West Indian teachers', parents', and students' attitudes toward adolescent behavior problems

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Spring 1986

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Abstract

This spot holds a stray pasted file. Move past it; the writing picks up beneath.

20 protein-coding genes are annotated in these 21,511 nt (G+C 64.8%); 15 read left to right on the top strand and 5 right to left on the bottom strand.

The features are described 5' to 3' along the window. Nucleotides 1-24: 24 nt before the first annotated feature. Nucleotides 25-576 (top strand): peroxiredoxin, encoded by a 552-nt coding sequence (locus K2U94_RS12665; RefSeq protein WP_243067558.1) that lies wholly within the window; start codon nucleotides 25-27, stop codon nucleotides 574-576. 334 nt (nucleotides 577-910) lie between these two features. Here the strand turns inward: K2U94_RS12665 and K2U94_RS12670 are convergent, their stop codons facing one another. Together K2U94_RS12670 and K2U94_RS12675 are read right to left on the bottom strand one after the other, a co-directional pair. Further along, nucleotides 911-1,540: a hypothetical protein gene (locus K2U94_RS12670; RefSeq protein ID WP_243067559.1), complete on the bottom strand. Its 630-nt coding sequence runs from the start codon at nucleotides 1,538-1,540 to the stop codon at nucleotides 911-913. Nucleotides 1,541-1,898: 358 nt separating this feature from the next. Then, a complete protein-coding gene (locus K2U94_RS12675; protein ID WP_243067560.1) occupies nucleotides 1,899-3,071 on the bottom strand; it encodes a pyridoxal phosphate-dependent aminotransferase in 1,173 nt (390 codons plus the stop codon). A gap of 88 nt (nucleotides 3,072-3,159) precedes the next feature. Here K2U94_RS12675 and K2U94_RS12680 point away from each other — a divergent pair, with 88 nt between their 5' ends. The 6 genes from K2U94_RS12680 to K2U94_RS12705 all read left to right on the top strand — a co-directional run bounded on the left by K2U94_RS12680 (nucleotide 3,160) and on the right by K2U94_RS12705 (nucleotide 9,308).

Attitudes towards adolescent behaviour problems were surveyed using sample of teachers, parents, and secondary school students in Barbados. The study rated 52 behaviours for their impact on students' school and general social adjustment. Results revealed high positive correlations between groups in terms of ranked positions of problems, and also between rankings of problems of both boys and girls. However, parents rated the majority of problems higher (more serious) than did teachers, while adults generally awarded higher ratings than did male students, especially for conduct problems. Female students' responses were highly similar to those of adults, except in respect of heterosexual activity, which they rated more serious in boys, while most adults rated it more serious in girls. Implications for discipline and guidance are considered

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